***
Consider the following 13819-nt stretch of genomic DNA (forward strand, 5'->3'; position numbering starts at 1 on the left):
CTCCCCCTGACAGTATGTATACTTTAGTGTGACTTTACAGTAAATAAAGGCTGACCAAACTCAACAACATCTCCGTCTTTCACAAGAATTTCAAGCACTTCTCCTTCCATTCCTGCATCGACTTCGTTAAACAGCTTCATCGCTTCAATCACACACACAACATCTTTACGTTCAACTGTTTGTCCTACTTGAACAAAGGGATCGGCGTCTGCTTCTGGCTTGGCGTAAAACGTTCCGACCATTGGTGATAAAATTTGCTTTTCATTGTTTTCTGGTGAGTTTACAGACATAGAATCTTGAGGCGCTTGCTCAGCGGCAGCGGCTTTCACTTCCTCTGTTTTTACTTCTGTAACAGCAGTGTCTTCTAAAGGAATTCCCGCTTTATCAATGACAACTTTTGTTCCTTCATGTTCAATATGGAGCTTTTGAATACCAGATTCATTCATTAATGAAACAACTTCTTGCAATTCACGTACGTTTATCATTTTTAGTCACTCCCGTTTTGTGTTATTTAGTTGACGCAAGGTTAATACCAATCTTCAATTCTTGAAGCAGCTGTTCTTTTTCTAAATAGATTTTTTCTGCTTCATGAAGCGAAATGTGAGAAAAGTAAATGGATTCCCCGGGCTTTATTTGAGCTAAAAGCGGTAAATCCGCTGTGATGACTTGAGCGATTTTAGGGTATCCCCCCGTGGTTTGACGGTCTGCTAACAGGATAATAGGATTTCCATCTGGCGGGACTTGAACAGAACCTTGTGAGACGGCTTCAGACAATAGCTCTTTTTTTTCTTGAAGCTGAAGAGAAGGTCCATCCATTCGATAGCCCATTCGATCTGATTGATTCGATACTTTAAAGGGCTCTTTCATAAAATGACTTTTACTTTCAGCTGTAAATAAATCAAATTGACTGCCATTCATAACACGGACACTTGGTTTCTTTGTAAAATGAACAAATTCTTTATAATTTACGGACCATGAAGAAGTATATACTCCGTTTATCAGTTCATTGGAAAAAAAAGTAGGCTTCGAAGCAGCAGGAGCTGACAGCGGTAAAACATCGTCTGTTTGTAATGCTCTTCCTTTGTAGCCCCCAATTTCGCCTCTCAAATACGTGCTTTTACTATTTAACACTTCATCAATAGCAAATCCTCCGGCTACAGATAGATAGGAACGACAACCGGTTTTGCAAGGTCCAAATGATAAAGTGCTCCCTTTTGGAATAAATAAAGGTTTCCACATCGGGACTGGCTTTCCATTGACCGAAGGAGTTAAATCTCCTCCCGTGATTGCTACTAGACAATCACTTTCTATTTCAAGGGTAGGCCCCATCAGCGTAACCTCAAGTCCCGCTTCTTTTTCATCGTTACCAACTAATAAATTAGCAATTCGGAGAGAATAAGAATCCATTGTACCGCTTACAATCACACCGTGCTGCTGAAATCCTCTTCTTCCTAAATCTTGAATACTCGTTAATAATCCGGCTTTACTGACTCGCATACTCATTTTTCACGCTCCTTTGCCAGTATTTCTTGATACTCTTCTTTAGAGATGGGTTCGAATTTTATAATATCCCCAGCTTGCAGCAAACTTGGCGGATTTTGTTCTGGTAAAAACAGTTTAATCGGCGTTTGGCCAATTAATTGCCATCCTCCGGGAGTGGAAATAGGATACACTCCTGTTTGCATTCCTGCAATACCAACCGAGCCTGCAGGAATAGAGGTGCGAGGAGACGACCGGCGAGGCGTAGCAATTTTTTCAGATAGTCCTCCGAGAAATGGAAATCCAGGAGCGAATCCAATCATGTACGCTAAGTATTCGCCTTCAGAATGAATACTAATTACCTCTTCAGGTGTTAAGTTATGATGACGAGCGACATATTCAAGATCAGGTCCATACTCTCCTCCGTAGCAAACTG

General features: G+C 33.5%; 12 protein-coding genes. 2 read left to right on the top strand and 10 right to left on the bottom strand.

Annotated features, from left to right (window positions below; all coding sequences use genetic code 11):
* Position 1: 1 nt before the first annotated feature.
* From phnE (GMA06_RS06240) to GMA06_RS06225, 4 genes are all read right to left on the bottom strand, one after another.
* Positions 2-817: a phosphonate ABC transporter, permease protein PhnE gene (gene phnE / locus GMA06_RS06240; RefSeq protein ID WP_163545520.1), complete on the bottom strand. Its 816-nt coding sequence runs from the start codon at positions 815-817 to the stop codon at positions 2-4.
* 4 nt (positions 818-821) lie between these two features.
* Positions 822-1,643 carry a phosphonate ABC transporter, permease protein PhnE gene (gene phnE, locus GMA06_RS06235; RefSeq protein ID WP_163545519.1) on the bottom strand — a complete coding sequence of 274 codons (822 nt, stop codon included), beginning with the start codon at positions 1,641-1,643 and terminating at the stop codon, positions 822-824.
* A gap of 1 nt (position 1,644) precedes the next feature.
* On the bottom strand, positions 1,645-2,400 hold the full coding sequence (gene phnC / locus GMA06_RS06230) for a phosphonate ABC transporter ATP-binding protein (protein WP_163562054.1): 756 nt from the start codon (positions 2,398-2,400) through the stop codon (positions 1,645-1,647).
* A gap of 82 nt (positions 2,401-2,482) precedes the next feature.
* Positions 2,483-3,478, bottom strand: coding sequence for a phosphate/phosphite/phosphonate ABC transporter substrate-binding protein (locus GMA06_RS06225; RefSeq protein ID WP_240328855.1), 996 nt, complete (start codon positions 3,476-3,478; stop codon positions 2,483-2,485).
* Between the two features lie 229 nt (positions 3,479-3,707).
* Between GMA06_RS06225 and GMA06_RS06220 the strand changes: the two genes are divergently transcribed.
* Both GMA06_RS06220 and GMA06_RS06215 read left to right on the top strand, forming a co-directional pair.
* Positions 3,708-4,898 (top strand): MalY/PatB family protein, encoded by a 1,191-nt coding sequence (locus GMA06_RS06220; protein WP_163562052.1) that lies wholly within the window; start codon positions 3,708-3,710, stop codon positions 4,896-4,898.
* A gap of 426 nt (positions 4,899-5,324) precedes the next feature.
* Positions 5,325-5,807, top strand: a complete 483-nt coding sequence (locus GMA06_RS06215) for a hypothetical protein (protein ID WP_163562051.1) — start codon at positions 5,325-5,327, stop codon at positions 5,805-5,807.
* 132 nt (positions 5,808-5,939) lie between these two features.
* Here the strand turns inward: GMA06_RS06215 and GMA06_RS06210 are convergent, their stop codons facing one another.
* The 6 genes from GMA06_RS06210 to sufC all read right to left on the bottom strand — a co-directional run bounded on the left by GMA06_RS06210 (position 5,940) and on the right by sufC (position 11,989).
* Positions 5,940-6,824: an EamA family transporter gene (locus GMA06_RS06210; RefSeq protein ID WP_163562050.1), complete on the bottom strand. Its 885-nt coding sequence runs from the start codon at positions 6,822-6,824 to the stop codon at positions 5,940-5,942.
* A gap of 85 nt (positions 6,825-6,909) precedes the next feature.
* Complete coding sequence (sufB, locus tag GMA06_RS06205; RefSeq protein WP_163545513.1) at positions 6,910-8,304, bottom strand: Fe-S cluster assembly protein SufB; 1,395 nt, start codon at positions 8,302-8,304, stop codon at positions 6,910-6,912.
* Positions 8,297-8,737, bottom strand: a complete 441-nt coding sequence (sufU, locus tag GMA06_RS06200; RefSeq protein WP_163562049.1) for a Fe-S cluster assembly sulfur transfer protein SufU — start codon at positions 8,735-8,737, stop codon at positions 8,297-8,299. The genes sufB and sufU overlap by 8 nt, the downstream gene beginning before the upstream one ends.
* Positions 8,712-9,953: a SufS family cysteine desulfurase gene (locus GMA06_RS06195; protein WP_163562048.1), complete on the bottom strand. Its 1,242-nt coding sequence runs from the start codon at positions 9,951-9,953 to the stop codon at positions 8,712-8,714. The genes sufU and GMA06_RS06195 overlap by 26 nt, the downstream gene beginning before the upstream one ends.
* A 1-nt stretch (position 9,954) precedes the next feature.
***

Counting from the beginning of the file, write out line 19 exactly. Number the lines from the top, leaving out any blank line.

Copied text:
* Positions 5,325-5,807, top strand: a complete 483-nt coding sequence (locus GMA06_RS06215) for a hypothetical protein (protein ID WP_163562051.1) — start codon at positions 5,325-5,327, stop codon at positions 5,805-5,807.